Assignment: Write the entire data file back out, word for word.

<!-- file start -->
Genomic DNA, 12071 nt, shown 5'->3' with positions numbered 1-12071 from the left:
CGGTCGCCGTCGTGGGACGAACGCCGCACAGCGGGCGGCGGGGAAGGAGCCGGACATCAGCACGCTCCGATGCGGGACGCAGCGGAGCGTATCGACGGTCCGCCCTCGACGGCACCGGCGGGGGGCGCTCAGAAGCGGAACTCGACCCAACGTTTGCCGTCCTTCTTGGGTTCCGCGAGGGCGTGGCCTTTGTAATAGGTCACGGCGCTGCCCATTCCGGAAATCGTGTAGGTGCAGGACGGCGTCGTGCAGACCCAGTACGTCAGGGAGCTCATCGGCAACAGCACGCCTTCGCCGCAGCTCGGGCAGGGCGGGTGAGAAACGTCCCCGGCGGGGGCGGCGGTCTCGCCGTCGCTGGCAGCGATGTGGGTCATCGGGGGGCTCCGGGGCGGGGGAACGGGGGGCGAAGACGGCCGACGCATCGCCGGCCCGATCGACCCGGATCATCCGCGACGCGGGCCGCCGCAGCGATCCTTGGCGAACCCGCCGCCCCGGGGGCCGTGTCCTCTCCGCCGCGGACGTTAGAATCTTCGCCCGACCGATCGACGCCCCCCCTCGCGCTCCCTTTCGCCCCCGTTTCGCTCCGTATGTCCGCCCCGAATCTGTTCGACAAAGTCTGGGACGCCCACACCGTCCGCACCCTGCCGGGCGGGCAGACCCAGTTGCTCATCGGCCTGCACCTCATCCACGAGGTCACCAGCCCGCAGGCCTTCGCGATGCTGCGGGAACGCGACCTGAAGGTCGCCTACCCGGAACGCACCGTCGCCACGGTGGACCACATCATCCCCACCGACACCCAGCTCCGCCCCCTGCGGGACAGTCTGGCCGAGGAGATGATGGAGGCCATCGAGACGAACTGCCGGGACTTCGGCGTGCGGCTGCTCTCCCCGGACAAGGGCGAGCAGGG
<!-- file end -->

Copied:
Genomic DNA, 12071 nt, shown 5'->3' with positions numbered 1-12071 from the left:
CGGTCGCCGTCGTGGGACGAACGCCGCACAGCGGGCGGCGGGGAAGGAGCCGGACATCAGCACGCTCCGATGCGGGACGCAGCGGAGCGTATCGACGGTCCGCCCTCGACGGCACCGGCGGGGGGCGCTCAGAAGCGGAACTCGACCCAACGTTTGCCGTCCTTCTTGGGTTCCGCGAGGGCGTGGCCTTTGTAATAGGTCACGGCGCTGCCCATTCCGGAAATCGTGTAGGTGCAGGACGGCGTCGTGCAGACCCAGTACGTCAGGGAGCTCATCGGCAACAGCACGCCTTCGCCGCAGCTCGGGCAGGGCGGGTGAGAAACGTCCCCGGCGGGGGCGGCGGTCTCGCCGTCGCTGGCAGCGATGTGGGTCATCGGGGGGCTCCGGGGCGGGGGAACGGGGGGCGAAGACGGCCGACGCATCGCCGGCCCGATCGACCCGGATCATCCGCGACGCGGGCCGCCGCAGCGATCCTTGGCGAACCCGCCGCCCCGGGGGCCGTGTCCTCTCCGCCGCGGACGTTAGAATCTTCGCCCGACCGATCGACGCCCCCCCTCGCGCTCCCTTTCGCCCCCGTTTCGCTCCGTATGTCCGCCCCGAATCTGTTCGACAAAGTCTGGGACGCCCACACCGTCCGCACCCTGCCGGGCGGGCAGACCCAGTTGCTCATCGGCCTGCACCTCATCCACGAGGTCACCAGCCCGCAGGCCTTCGCGATGCTGCGGGAACGCGACCTGAAGGTCGCCTACCCGGAACGCACCGTCGCCACGGTGGACCACATCATCCCCACCGACACCCAGCTCCGCCCCCTGCGGGACAGTCTGGCCGAGGAGATGATGGAGGCCATCGAGACGAACTGCCGGGACTTCGGCGTGCGGCTGCTCTCCCCGGACAAGGGCGAGCAGGG